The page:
YOU ARE HERE: LAT HomeCollections

Up to 4 Lightning-Caused Fires Threaten Buildings on Catalina

Military hovercraft are used to take firefighters, equipment to the island. About 70 acres burn.

July 23, 2006|Rong-Gong Lin II | Times Staff Writer

Ignited by lightning, as many as four fires blazed Saturday night on Santa Catalina Island, threatening 10 buildings, Los Angeles County fire officials said.

At least 20 fire engines and more than 100 firefighters were being taken to the island overnight on military hovercraft.

Sixty to 70 acres had burned shortly before 10 p.m., said Cheryl Sims, supervising dispatcher for the Los Angeles County Fire Department. One of the fires was burning about five miles south of the Catalina airport, said Fire Inspector Scott Ross.

Firefighters also were being deployed overnight from Marina del Rey and Redondo Beach on two department lifeguard boats. The hovercraft, based at Camp Pendleton, were needed to transport firefighters and equipment.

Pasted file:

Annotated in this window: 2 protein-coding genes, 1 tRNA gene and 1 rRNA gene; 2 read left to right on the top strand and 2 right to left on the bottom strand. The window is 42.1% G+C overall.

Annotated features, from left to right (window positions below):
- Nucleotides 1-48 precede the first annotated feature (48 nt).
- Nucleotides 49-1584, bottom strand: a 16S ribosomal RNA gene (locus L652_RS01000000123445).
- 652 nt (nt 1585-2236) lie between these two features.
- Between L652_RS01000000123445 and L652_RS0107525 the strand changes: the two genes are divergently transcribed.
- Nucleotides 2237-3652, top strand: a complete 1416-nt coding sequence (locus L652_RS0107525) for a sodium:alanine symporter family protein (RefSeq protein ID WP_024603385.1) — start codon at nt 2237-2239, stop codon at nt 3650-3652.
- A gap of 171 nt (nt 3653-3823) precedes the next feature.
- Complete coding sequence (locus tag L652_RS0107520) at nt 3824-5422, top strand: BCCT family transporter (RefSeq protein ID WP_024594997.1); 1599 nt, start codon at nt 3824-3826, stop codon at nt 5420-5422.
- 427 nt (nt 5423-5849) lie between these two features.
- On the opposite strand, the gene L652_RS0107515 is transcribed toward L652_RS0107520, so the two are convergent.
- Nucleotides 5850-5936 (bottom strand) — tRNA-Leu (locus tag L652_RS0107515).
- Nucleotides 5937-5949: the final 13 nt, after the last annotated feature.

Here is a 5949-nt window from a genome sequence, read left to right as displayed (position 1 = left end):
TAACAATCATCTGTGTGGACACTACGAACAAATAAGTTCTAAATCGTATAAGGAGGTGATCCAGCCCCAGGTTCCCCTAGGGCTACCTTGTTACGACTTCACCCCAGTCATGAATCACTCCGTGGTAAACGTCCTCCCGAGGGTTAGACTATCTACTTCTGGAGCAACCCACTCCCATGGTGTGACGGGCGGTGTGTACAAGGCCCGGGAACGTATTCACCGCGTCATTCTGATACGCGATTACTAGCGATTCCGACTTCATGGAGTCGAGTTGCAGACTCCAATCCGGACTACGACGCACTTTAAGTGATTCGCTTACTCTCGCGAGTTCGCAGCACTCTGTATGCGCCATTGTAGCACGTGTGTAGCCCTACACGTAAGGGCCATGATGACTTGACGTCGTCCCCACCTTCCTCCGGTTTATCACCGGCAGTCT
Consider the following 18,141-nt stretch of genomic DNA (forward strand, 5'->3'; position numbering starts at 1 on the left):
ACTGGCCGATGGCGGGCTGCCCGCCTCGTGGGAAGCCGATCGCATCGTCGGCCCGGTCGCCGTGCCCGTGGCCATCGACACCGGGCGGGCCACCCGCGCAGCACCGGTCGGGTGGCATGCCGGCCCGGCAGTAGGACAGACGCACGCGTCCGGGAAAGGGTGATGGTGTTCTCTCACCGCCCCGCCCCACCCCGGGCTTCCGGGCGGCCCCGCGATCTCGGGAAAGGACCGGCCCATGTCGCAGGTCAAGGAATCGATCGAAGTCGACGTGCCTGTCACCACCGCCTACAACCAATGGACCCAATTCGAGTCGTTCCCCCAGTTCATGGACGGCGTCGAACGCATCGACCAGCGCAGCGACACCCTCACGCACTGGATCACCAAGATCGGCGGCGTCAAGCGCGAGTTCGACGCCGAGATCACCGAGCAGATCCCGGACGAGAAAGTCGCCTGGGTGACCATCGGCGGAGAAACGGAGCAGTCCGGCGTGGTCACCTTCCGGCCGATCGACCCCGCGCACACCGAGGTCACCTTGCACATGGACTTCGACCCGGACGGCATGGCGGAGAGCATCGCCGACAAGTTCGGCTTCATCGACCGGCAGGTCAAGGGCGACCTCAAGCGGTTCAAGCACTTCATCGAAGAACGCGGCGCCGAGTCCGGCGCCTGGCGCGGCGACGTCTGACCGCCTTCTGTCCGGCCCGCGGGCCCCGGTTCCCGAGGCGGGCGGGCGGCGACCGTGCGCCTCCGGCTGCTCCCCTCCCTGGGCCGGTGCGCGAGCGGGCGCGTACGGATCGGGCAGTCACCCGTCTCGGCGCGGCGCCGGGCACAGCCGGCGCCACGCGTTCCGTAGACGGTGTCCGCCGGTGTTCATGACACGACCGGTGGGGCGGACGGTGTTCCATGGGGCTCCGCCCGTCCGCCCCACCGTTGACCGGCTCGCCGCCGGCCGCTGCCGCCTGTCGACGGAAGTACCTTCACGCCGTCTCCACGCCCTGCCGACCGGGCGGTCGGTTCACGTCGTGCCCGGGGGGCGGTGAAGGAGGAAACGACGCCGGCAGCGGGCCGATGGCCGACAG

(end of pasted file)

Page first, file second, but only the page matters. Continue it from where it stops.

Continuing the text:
Lightning strikes began just after 8 p.m., affecting the area just below the Catalina Airport, known as Empire Landings and Big Springs.

Lucas Stanczak, a bartender at Flip's Saltwater Bar & Grill, said patrons gathered outside the bar to watch the lightning storm.

"The power flashed out for half a second ... but it went right back on," Stanczak said before rushing back to tend to a full crowd at the bar.

Fire officials planned to rely on the hovercraft because helicopters cannot fly safely through lightning, Sims said.

Firefighters also battled a 447-acre blaze Saturday in the Cajon Pass in San Bernardino County, clogging traffic on Interstate 15.

The fire, which caused the evacuation of two ranches and burned several uninhabited structures, started about 11:30 a.m. Saturday near a truck ramp on Interstate 15, said Robin Prince, a spokeswoman for San Bernardino National Forest.

The fire, which burned more than two-thirds of a square mile, was 50% contained.

Meanwhile, fire crews overcame steep terrain and erratic winds in the Mojave Desert to fully contain a small blaze that was sparked by lightning.

Times staff writers and wire reports contributed to this article.

Los Angeles Times Articles